We are here to encourage the development of gifted young singers and to stimulate the growth of New York City's invaluable chamber opera companies. But we will not neglect the Metropolitan Opera either. Get ready for bouquets and brickbats.

Monday, February 27, 2017


Ken Young, Jeduthun Chung Gu Kim, Mengtao Zhou, Maestro Giovanni Longo, Claudio Mascarenhas, Iris Prcic, Valentine Baron, and Geeseop Kim

New York Lyric Opera Theatre has thrived under the leadership of General/Artistic Director Elizabeth Heuermann. Not only is there a constant stream of recitals but also a summer music program, vocal competitions, and student outreach. Who in the opera world has not been reached by these many activities!

Last night at the National Opera Center, there were two consecutive performances of a judiciously cut version of Mozart's masterpiece Don Giovanni, giving two casts (with some overlap) the opportunity to try out their roles in front of a live audience, and giving a new audience the opportunity to hear the highlights of the score in less than 90 mins. In place of a live orchestra, we had the marvelous Giovanni Longo at the piano, playing the exciting score with appropriate vivacity.

A concert version of an opera does not give the singer an opportunity to emote and the much deplored use of music stands deprives the singer of the chance to connect with the audience.  Furthermore, we believe that if such a performance is geared toward new initiates to opera, titles would have been of value. We personally know the opera well and could tell what was going on without the drama. Newcomers would not have understood.

Voices on the whole were quite good, given the limitations. We are very hard on tenors who push their voices and sound tight. No such complaint about Jed Chung Gu Kim who took the role of Don Ottavio. His sweet sound was just right for the part and he sang with lovely legato and ease of sound production. His "Il mio tesoro" was lovely and someday we would like to hear his "Dalla sua pace". Alone among the cast, he seemed to try to connect with his beloved Donna Anna.

In that role, soprano Mengtauo Zhou exhibited an attractive tone and a facility with the coloratura. We believe that, freed of the music stand, she may develop more variety of color that would make the performance even better. She was quite lovely in "Non mi dir". She and Mr. Kim did beautifully in their Act I duet.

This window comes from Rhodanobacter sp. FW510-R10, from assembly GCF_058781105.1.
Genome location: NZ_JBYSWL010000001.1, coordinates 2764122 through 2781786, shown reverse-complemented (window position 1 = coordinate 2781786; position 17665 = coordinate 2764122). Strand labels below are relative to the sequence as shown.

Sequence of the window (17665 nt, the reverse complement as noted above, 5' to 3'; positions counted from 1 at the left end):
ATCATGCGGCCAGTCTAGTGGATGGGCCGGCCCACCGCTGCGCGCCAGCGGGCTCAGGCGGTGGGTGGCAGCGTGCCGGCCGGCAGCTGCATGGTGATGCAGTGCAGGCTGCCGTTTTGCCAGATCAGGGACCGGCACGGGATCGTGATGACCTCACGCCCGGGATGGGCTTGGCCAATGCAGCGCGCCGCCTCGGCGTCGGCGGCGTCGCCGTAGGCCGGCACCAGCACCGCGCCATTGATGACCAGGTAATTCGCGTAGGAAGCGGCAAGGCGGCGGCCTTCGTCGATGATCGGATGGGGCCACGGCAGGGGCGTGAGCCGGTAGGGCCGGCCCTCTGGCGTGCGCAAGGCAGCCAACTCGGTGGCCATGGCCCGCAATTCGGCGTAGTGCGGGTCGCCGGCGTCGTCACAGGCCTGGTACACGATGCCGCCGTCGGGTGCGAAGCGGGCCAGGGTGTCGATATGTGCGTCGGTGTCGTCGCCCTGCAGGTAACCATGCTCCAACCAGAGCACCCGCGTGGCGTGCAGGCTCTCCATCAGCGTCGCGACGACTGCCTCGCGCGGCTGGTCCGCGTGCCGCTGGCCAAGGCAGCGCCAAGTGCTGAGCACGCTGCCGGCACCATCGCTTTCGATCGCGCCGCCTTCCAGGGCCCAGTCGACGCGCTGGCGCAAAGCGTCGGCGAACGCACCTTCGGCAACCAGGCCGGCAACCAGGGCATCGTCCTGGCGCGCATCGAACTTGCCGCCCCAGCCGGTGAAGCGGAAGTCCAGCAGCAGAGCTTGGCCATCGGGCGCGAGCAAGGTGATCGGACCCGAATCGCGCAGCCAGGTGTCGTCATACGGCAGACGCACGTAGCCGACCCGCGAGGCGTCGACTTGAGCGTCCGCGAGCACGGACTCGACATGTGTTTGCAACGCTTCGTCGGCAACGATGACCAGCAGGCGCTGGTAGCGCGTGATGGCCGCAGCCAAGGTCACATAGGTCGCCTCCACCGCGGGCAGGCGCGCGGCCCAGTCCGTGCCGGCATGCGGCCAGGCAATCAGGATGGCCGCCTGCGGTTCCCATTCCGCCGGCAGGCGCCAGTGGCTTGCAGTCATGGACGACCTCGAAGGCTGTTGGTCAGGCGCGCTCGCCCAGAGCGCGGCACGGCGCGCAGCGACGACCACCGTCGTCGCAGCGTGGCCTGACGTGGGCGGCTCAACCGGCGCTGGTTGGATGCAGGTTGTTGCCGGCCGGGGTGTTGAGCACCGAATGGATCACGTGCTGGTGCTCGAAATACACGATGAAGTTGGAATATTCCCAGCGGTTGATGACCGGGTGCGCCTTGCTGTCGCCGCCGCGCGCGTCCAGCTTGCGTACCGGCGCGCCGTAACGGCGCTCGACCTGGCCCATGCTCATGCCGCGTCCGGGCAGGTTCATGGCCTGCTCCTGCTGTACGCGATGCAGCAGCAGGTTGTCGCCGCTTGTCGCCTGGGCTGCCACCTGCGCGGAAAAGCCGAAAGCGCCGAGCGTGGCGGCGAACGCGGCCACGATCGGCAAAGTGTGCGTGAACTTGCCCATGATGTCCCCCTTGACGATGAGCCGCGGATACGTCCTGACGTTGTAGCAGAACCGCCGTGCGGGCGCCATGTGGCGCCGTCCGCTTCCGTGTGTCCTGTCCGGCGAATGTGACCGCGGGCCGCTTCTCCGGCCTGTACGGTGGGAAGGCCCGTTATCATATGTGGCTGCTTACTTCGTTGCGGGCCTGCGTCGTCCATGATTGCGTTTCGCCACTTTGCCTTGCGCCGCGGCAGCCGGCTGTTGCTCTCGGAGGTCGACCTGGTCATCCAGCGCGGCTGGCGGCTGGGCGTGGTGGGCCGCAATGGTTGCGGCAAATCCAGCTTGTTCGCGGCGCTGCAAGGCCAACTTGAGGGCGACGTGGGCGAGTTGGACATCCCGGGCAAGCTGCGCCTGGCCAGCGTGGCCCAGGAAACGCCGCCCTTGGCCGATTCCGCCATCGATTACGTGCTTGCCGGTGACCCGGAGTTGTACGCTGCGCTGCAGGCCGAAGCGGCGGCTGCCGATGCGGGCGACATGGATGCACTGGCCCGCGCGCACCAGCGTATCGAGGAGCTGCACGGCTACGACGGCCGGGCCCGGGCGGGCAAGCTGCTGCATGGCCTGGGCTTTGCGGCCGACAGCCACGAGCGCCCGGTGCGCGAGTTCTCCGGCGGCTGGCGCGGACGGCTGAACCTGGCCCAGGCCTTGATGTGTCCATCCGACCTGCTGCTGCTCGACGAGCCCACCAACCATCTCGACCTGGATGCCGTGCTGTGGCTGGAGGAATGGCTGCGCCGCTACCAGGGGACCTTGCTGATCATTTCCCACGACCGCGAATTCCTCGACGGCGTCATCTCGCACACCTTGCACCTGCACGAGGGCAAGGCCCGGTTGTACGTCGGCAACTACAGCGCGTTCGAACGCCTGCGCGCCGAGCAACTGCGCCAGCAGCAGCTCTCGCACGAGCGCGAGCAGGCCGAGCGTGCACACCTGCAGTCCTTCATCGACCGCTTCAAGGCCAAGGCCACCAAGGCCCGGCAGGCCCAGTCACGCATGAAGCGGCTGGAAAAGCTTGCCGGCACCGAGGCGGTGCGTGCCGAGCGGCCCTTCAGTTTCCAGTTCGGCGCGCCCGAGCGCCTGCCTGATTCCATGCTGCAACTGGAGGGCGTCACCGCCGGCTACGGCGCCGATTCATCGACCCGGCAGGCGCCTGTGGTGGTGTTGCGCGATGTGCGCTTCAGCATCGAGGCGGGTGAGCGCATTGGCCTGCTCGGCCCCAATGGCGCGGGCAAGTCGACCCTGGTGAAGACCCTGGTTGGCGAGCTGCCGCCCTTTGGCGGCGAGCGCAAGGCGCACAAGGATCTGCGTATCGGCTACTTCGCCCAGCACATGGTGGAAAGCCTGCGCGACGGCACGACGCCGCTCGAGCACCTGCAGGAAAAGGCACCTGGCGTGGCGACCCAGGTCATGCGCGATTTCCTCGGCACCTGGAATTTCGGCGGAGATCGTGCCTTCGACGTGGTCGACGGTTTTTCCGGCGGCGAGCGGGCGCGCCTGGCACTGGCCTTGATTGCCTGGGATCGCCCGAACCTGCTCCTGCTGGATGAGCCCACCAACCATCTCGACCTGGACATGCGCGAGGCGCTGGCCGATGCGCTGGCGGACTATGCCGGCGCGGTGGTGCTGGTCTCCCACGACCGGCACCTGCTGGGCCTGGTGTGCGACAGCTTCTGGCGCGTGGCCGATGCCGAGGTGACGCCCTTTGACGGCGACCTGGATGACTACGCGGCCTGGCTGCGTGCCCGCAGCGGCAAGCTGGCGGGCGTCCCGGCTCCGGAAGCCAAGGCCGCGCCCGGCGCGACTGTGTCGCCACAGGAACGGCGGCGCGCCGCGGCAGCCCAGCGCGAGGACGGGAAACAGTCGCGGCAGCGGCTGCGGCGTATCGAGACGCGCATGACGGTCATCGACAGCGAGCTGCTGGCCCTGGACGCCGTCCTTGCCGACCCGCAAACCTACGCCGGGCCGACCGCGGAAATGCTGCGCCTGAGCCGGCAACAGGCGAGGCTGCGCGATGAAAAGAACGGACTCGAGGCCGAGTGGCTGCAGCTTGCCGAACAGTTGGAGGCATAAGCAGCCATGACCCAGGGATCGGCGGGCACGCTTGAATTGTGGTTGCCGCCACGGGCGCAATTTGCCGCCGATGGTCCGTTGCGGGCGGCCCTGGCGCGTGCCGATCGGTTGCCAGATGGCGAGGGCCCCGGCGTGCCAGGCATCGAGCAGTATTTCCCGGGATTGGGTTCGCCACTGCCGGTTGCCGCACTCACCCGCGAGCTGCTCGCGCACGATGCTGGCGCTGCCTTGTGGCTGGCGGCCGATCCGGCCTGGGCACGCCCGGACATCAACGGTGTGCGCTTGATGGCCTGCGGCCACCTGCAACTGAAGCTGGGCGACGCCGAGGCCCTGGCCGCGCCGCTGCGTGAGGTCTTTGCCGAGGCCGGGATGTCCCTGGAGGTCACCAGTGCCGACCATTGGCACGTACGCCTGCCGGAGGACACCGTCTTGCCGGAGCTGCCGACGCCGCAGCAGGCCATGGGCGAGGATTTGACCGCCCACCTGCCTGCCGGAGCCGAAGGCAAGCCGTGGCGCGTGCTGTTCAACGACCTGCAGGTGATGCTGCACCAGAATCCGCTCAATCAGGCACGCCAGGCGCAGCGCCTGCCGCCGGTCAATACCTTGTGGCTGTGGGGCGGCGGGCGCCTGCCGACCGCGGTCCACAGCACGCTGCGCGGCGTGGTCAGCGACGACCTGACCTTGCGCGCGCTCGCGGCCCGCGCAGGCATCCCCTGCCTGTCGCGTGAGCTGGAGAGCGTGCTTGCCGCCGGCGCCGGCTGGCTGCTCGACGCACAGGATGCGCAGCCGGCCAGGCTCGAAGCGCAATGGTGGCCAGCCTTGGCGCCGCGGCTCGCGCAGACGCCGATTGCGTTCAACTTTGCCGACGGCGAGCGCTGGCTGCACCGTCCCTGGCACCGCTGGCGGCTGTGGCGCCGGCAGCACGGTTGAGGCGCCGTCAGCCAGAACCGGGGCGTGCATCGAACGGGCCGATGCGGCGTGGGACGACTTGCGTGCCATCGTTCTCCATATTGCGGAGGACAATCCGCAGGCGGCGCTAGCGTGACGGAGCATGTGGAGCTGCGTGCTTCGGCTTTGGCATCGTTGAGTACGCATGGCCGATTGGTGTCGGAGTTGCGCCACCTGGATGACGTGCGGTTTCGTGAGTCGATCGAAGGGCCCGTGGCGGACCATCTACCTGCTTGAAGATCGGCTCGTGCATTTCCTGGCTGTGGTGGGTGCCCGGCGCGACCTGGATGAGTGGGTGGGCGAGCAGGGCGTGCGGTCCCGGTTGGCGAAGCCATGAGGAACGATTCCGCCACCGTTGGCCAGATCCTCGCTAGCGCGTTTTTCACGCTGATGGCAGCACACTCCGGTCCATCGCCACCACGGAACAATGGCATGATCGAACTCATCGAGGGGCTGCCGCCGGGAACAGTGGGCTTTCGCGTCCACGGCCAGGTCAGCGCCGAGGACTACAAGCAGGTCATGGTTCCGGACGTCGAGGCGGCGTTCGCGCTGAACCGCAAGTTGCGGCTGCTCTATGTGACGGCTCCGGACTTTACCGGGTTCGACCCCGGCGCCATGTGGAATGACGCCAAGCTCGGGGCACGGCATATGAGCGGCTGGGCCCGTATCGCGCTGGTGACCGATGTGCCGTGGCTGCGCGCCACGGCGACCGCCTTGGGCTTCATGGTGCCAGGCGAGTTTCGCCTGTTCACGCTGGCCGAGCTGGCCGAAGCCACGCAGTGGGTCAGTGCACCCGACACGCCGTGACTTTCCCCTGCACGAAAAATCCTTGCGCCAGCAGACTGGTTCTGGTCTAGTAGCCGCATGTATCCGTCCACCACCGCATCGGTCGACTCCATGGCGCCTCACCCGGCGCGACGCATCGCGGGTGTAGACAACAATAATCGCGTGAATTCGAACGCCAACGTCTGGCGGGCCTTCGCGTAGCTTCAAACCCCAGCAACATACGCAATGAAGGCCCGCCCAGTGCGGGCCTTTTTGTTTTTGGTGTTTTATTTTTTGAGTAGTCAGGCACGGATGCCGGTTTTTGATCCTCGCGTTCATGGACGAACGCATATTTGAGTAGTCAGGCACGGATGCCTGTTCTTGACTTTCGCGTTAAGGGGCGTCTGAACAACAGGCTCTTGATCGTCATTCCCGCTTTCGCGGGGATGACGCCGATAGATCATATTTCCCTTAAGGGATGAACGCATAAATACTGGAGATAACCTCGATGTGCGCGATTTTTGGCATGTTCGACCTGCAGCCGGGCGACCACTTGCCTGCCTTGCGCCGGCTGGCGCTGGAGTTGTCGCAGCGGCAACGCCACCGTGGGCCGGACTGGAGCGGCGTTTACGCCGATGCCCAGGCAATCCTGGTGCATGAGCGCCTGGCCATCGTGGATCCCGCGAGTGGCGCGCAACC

The eponymous Don Giovanni was portrayed by bass baritone Claudio Mascarenhas as an arrogant heel. No charm for this seducer! His powerful sound and stage presence lent veracity to the part. He created a sense of menace throughout.

As his servant Leporello, Geeseop Kim exhibited a less robust type of bass baritone. His Act II aria gave him some stage time, with his best sound at the upper end of the register. We bet that the audience longed to hear his Catalogue Aria.

As the vengeful Donna Elvira, we heard Iris Prcic, who calls herself a "zwichenfach soprano mezzo". To our ears, she sounded like a solid dramatic soprano with her best notes in the upper register.  There is a steely core to her tone that made her just right for the role. The difficult "Mi tradito" with its wide skips was well handled.

The role of the flirtatious Zerlina was sung by Valentine Baron whose light soprano was just right for the role. Her "Batti, batti" was lovely and demonstrated flexibility.

Unfortunately, bass Ken Young has a mature sound that didn't fit the role of Masetto.  However he was just right for the Commendatore, lending gravitas and horror to the role. The final scene in which he drags Don G. to hell was quite chilling. In the opening scene in which he is murdered by Don G. both men sounded great together.

As a matter of fact, all the ensembles were superb, earning credit for the balance of voices. The harmonies written by Mozart are always "music to our ears". 

(c) meche kroop

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